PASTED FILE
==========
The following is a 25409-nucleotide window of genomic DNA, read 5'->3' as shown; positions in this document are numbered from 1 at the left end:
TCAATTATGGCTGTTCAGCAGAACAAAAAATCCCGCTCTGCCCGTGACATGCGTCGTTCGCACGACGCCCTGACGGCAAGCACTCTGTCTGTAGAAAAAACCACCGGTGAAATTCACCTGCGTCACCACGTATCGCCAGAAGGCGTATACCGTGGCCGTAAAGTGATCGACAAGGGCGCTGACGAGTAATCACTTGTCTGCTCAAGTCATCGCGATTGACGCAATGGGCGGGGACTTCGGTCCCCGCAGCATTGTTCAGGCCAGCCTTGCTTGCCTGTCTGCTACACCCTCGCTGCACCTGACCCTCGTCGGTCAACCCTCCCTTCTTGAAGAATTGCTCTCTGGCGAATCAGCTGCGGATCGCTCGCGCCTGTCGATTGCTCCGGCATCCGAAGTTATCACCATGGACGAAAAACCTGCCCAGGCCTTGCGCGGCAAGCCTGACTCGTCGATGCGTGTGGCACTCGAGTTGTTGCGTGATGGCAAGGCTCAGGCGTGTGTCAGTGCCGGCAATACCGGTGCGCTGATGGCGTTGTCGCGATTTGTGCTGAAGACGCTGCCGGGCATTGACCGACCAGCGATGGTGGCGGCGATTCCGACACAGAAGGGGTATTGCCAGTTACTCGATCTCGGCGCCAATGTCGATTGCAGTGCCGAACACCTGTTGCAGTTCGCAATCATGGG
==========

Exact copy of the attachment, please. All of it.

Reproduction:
The following is a 25409-nucleotide window of genomic DNA, read 5'->3' as shown; positions in this document are numbered from 1 at the left end:
TCAATTATGGCTGTTCAGCAGAACAAAAAATCCCGCTCTGCCCGTGACATGCGTCGTTCGCACGACGCCCTGACGGCAAGCACTCTGTCTGTAGAAAAAACCACCGGTGAAATTCACCTGCGTCACCACGTATCGCCAGAAGGCGTATACCGTGGCCGTAAAGTGATCGACAAGGGCGCTGACGAGTAATCACTTGTCTGCTCAAGTCATCGCGATTGACGCAATGGGCGGGGACTTCGGTCCCCGCAGCATTGTTCAGGCCAGCCTTGCTTGCCTGTCTGCTACACCCTCGCTGCACCTGACCCTCGTCGGTCAACCCTCCCTTCTTGAAGAATTGCTCTCTGGCGAATCAGCTGCGGATCGCTCGCGCCTGTCGATTGCTCCGGCATCCGAAGTTATCACCATGGACGAAAAACCTGCCCAGGCCTTGCGCGGCAAGCCTGACTCGTCGATGCGTGTGGCACTCGAGTTGTTGCGTGATGGCAAGGCTCAGGCGTGTGTCAGTGCCGGCAATACCGGTGCGCTGATGGCGTTGTCGCGATTTGTGCTGAAGACGCTGCCGGGCATTGACCGACCAGCGATGGTGGCGGCGATTCCGACACAGAAGGGGTATTGCCAGTTACTCGATCTCGGCGCCAATGTCGATTGCAGTGCCGAACACCTGTTGCAGTTCGCAATCATGGG